IPS’s principal argument on appeal is that the district court erred in refusing to grant judgment as a matter of law of no willfulness because there is no evidence that IPS had knowledge of the patents before the lawsuit began. In support, IPS largely relies on State Industries, Inc. v. A.O. Smith Corp., 751 F.2d 1226 (Fed. Cir. 1985), and Gustafson, Inc. v. Intersystems Industrial Products, Inc., 897 F.2d 508 (Fed. Cir. 1990). In State Industries, the court concluded that “[t]o willfully infringe a patent, the patent must exist and one must have knowledge of it.” 751 F.2d at 1236. Accordingly, the court held that the defendant’s infringement in that case was not willful because, among other reasons, its first notice of the existence of the issued patent came with the filing of the infringement suit against it. Id. Similarly, Gustafson held that “a party cannot be found to have ‘willfully’ infringed a patent of which the party had no knowledge.” 897 F.2d at 511.
We find IPS’s arguments unpersuasive. First, this court has already held that State Industries does not establish a per se rule, as IPS contends, but rather, “is in harmony with our prior and subsequent case law, which looks to the ‘totality of the circumstances presented in the case.’” . . . The Gustafson opinion itself also recognizes that “[w]hether an act is ‘willful’ is by definition a question of the actor’s intent, the answer to which must be inferred from all the circumstances.” 897 F.2d at 510–11 (emphasis added). Second, unlike in State Industries and Gustafson, here WCM provided sufficient evidence for a reasonable jury to conclude that IPS did know of WCM’s patents as they issued, if not earlier. . . . Not to mention, it is undisputed that IPS had knowledge of the ’220 patent and the ’970 patent at least as of the date the first Colorado suit [preceding the instant suit] was filed, about a month before this action was initiated.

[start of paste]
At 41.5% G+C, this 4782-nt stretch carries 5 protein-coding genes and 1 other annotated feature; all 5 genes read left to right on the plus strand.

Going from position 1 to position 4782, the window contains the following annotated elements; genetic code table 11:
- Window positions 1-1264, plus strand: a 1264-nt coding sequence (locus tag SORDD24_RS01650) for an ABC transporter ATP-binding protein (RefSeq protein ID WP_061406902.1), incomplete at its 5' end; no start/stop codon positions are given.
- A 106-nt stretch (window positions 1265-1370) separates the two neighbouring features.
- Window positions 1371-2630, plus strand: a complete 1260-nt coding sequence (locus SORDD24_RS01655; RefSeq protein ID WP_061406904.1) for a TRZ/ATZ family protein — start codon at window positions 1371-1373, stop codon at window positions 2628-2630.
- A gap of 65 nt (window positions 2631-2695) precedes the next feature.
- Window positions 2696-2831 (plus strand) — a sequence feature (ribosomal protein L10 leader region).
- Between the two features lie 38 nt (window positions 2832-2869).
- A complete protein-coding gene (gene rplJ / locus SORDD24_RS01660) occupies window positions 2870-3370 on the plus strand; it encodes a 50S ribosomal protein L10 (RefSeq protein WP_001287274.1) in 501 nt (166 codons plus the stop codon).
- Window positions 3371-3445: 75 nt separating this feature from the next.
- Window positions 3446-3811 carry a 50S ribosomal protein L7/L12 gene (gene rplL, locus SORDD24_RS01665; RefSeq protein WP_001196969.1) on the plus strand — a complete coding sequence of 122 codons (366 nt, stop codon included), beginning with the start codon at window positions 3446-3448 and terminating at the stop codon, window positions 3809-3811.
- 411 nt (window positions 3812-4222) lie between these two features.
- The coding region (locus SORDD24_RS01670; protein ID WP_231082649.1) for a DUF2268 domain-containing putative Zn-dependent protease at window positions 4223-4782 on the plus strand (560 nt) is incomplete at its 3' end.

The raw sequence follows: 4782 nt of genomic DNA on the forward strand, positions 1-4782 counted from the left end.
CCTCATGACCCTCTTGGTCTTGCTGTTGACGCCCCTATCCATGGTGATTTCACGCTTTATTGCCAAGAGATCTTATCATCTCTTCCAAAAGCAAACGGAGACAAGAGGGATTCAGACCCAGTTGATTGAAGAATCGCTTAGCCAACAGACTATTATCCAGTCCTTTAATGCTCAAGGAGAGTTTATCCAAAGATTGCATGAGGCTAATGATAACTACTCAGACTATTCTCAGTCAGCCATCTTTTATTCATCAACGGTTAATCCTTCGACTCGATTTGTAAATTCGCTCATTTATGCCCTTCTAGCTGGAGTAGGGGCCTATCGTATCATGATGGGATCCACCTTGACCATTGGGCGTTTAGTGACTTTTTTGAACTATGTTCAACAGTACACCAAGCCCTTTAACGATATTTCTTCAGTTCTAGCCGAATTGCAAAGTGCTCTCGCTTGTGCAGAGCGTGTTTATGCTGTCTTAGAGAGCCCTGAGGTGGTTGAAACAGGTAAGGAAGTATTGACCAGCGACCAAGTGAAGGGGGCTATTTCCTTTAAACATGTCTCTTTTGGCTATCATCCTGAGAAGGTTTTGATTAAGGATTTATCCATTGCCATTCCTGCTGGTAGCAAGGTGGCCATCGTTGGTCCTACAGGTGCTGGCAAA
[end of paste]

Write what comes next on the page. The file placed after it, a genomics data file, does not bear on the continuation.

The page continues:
In support of the jury’s verdict, WCM points to the evidence of record. First, although Mr. Casella, President of IPS’s Plumbing Division, knew that AB&A did not employ engineers or full-time product developers to create the Classic Product, he did not conduct an investigation into how AB&A developed the Classic Product during the due diligence period of the acquisition [of AB&A by IPS]. Additionally, IPS was aware of a 2010 patent lawsuit between WCM and AB&A at the time of the acquisition. Mr. Humber, IPS’s employee, testified that he had monitored WCM’s products for decades and possessed catalogs and other literature indicating that WCM’s products were marked with “patent pending.” . . .